The Benefits and Risks of Alcohol

A recent, widely publicized study in the New England Journal of Medicine has led a lot of drinkers to congratulate themselves, and a lot of nondrinkers to wonder if they should start. "Drinking is good for your heart," the newspaper headlines announced, "and the more you drink, the better."

This was a well-designed study funded by the National Institutes of Health. It tracked the drinking habits of 38,000 men—all healthy at the beginning of the study—over 12 years. Men who drank at least three or four days a week had fewer heart attacks than those who drank less. It didn't matter what they drank—beer, wine or spirits—or whether they drank it with meals.

The positive news didn't end there. From the point of view of preventing heart attacks, drinking every day was better than drinking occasionally, and three drinks were better than one. Should you say hooray and head for the liquor store?

We don't think so. Whether, when and how much you should drink is a complex question, and the answer should be based on your current state of health, medical history, family history, age, sex and other factors. If ever there was a double-edged sword, it's alcohol. It benefits people (and society) in some ways and devastates them in others. It is associated with some 100,000 deaths a year from disease and injury—more than the number of deaths from heart disease (estimated at perhaps 80,000) that it may prevent. And alcohol-related deaths occur mostly among the young.

Before you embrace alcohol as heart medicine, here are some Q & A's to consider.

Does alcohol protect the heart? If so, how?

Dozens of studies have found that moderate or light drinkers have a lower risk of heart disease—30 to 50 percent lower—than nondrinkers. There is hardly any argument about this now. Furthermore, researchers have found that even when moderate drinkers do have a heart attack, they have a lower risk of dying than teetotalers or heavy drinkers, and older people who drink moderately have a lower risk of heart failure.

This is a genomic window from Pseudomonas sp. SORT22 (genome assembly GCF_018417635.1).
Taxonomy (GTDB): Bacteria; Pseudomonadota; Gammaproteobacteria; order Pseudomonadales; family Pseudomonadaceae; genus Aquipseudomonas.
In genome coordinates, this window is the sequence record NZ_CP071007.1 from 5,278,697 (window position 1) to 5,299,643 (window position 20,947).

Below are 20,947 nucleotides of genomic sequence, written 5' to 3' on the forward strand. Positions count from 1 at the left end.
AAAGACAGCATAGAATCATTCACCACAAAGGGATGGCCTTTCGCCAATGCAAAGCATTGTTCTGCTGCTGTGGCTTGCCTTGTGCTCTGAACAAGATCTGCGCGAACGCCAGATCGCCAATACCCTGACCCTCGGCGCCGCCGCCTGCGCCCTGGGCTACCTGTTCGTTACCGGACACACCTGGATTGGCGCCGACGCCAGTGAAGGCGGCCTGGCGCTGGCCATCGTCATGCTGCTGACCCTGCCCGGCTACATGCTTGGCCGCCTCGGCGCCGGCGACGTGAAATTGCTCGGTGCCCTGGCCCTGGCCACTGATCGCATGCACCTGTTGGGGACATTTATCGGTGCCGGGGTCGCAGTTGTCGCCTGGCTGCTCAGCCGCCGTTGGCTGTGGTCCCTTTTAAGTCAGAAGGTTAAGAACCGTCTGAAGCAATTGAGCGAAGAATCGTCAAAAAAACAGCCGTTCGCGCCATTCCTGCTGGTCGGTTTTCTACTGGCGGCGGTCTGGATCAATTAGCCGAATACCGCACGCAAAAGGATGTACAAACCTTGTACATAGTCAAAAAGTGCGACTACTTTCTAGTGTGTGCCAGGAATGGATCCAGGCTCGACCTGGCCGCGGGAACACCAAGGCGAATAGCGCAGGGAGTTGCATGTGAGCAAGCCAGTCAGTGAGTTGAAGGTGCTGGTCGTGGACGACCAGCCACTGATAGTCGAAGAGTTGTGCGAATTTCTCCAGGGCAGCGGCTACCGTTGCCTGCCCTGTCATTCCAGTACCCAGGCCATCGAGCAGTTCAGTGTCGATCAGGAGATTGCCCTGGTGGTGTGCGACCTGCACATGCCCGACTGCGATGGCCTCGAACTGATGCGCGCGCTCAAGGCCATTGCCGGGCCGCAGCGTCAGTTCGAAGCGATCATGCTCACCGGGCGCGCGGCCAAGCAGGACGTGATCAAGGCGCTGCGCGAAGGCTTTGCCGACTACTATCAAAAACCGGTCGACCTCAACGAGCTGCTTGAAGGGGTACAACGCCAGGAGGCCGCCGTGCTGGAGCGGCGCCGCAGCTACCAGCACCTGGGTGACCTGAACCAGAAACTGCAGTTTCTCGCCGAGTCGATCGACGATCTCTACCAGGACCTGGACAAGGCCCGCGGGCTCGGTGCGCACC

Alcohol raises blood levels of HDL ("good") cholesterol—which removes cholesterol from the bloodstream—and thus helps prevent hardening of the arteries (atherosclerosis). Alcohol also reduces the stickiness of platelets in the blood and thus helps prevent the blood clots that cause heart attacks. Consequently, some people compare alcohol to aspirin as a way to prevent clot formation or break up clots.

And, yes, both can be helpful, if taken in small doses. But unlike aspirin, alcohol is intoxicating and potentially addictive. The point is that alcohol is only one of several things that may protect your heart. You can reduce your risk of heart disease without drinking at all.

How clear is the evidence about the protective effect?

The evidence so far is very clear. Yet there has never been a large-scale, long-term, well-designed clinical trial testing the effect of alcohol. No matter how carefully conducted, nearly all the studies, including the one mentioned in the first paragraph, have been observational.

That is, they followed groups of drinkers and nondrinkers and compared their health over time—a valuable kind of research, but never definitive. Remember, when the evidence about hormone replacement therapy (HRT) and its benefits for women's hearts—evidence gleaned from observational studies—was tested in controlled clinical trials, the benefits vanished. Indeed, HRT turned out to do some harm.

It is hard to separate alcohol from all the other factors that affect heart disease risk (that is, "control" for those factors) in a study. For instance, moderate drinkers may have healthier habits to begin with—and thus be less likely to have heart disease. Similarly, women taking HRT tended to lead healthier lives and be better educated and more well-to-do, which may have accounted for their lower risk.